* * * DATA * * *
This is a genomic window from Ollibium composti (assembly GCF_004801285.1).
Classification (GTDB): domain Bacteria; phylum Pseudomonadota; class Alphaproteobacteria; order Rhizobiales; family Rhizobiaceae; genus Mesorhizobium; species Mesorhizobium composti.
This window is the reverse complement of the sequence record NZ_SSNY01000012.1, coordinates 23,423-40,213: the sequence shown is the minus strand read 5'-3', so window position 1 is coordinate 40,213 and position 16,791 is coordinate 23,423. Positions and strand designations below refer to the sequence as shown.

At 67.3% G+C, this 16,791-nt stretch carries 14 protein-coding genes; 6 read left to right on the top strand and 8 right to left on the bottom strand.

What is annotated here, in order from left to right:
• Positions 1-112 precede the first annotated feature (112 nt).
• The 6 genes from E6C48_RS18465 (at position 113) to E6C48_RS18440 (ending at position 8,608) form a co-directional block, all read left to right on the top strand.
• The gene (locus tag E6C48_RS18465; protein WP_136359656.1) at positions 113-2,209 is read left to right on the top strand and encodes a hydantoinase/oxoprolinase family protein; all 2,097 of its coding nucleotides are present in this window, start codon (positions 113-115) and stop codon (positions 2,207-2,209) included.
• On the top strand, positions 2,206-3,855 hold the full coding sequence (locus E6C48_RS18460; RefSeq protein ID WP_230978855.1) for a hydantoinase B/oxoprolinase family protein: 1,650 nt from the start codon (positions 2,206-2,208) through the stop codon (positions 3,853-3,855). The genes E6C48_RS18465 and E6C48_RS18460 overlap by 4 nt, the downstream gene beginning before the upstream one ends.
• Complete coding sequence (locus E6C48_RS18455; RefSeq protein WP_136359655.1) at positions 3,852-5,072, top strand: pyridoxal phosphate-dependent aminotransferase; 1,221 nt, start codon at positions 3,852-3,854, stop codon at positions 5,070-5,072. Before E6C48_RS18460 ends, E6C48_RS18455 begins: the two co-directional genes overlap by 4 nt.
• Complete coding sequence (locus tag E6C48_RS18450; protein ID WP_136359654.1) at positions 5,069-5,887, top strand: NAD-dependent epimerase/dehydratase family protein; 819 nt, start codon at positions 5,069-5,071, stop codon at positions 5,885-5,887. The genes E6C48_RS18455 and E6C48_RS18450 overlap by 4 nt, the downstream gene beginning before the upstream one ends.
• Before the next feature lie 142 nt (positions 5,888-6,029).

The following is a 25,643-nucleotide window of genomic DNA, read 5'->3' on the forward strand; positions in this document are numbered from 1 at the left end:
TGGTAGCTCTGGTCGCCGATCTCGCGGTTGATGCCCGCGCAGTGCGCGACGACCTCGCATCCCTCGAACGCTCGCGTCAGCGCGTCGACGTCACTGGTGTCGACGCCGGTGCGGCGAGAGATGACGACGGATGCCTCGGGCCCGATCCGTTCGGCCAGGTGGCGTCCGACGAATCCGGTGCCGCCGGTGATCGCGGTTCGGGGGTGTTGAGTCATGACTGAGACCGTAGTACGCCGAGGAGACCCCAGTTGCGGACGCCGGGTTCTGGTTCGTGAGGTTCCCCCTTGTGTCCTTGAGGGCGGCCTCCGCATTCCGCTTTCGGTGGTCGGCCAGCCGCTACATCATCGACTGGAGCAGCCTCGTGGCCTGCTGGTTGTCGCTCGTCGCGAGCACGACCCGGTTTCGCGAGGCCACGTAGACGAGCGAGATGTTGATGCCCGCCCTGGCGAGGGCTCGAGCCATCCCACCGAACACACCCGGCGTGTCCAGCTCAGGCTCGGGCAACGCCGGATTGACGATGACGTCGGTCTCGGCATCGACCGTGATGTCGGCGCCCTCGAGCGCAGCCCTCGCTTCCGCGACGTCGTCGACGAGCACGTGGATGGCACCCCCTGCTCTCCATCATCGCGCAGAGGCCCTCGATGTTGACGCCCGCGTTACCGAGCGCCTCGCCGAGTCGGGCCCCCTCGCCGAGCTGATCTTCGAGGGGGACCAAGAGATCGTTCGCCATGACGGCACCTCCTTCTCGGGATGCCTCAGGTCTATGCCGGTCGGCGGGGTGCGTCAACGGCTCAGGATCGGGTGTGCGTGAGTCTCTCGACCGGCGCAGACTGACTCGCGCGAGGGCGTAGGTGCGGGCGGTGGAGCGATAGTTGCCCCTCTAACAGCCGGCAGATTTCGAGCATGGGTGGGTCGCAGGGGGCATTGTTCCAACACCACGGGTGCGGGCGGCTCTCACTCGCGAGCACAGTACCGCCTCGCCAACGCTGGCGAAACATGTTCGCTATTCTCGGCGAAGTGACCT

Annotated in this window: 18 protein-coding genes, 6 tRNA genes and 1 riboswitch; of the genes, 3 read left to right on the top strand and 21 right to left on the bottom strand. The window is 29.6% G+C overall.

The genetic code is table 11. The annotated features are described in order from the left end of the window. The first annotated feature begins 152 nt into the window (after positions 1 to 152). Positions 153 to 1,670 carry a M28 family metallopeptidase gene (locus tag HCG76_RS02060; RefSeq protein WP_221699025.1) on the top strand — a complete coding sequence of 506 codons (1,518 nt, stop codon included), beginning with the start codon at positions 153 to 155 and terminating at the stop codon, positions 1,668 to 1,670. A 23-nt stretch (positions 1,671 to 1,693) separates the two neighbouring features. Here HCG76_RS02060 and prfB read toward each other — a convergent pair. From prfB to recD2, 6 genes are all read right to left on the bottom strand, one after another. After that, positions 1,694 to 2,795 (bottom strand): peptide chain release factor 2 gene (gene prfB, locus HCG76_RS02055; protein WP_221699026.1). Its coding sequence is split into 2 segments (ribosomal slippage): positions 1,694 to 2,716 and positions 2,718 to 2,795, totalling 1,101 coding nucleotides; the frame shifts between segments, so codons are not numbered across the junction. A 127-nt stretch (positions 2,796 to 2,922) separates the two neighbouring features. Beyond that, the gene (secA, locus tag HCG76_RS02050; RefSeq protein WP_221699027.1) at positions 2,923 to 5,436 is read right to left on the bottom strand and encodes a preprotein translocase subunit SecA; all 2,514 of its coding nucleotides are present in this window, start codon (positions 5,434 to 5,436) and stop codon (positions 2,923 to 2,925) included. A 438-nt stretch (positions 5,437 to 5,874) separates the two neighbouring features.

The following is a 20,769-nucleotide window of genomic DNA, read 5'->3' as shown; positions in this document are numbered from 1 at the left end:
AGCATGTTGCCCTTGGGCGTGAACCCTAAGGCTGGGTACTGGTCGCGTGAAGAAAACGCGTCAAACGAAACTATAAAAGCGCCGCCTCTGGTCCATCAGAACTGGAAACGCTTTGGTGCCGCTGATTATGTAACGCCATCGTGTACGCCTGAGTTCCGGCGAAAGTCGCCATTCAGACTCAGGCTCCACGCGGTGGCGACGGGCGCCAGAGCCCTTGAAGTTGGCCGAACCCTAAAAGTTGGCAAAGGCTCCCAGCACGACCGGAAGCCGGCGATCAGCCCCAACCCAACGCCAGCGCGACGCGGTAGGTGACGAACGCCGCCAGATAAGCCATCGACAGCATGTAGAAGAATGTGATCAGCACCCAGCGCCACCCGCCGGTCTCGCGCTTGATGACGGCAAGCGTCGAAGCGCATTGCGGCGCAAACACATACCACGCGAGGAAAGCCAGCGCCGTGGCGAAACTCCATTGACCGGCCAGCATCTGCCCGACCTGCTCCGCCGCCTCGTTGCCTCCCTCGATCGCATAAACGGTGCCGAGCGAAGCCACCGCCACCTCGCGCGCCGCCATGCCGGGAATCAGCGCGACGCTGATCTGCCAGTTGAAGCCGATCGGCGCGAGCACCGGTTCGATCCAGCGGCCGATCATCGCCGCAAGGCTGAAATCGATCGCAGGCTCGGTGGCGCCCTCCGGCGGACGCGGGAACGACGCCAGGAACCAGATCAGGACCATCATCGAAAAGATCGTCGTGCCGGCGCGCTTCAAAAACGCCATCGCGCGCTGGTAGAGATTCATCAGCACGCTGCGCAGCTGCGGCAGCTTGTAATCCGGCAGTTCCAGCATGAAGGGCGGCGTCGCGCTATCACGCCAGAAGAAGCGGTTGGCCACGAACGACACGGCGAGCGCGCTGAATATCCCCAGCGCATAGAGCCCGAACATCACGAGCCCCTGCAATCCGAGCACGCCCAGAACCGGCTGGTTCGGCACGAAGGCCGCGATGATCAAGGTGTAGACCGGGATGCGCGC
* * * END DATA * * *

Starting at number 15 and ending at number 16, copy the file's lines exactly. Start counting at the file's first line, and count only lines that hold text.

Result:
Annotated in this window: 18 protein-coding genes, 6 tRNA genes and 1 riboswitch; of the genes, 3 read left to right on the top strand and 21 right to left on the bottom strand. The window is 29.6% G+C overall.

The genetic code is table 11. The annotated features are described in order from the left end of the window. The first annotated feature begins 152 nt into the window (after positions 1 to 152). Positions 153 to 1,670 carry a M28 family metallopeptidase gene (locus tag HCG76_RS02060; RefSeq protein WP_221699025.1) on the top strand — a complete coding sequence of 506 codons (1,518 nt, stop codon included), beginning with the start codon at positions 153 to 155 and terminating at the stop codon, positions 1,668 to 1,670. A 23-nt stretch (positions 1,671 to 1,693) separates the two neighbouring features. Here HCG76_RS02060 and prfB read toward each other — a convergent pair. From prfB to recD2, 6 genes are all read right to left on the bottom strand, one after another. After that, positions 1,694 to 2,795 (bottom strand): peptide chain release factor 2 gene (gene prfB, locus HCG76_RS02055; protein WP_221699026.1). Its coding sequence is split into 2 segments (ribosomal slippage): positions 1,694 to 2,716 and positions 2,718 to 2,795, totalling 1,101 coding nucleotides; the frame shifts between segments, so codons are not numbered across the junction. A 127-nt stretch (positions 2,796 to 2,922) separates the two neighbouring features. Beyond that, the gene (secA, locus tag HCG76_RS02050; RefSeq protein WP_221699027.1) at positions 2,923 to 5,436 is read right to left on the bottom strand and encodes a preprotein translocase subunit SecA; all 2,514 of its coding nucleotides are present in this window, start codon (positions 5,434 to 5,436) and stop codon (positions 2,923 to 2,925) included. A 438-nt stretch (positions 5,437 to 5,874) separates the two neighbouring features.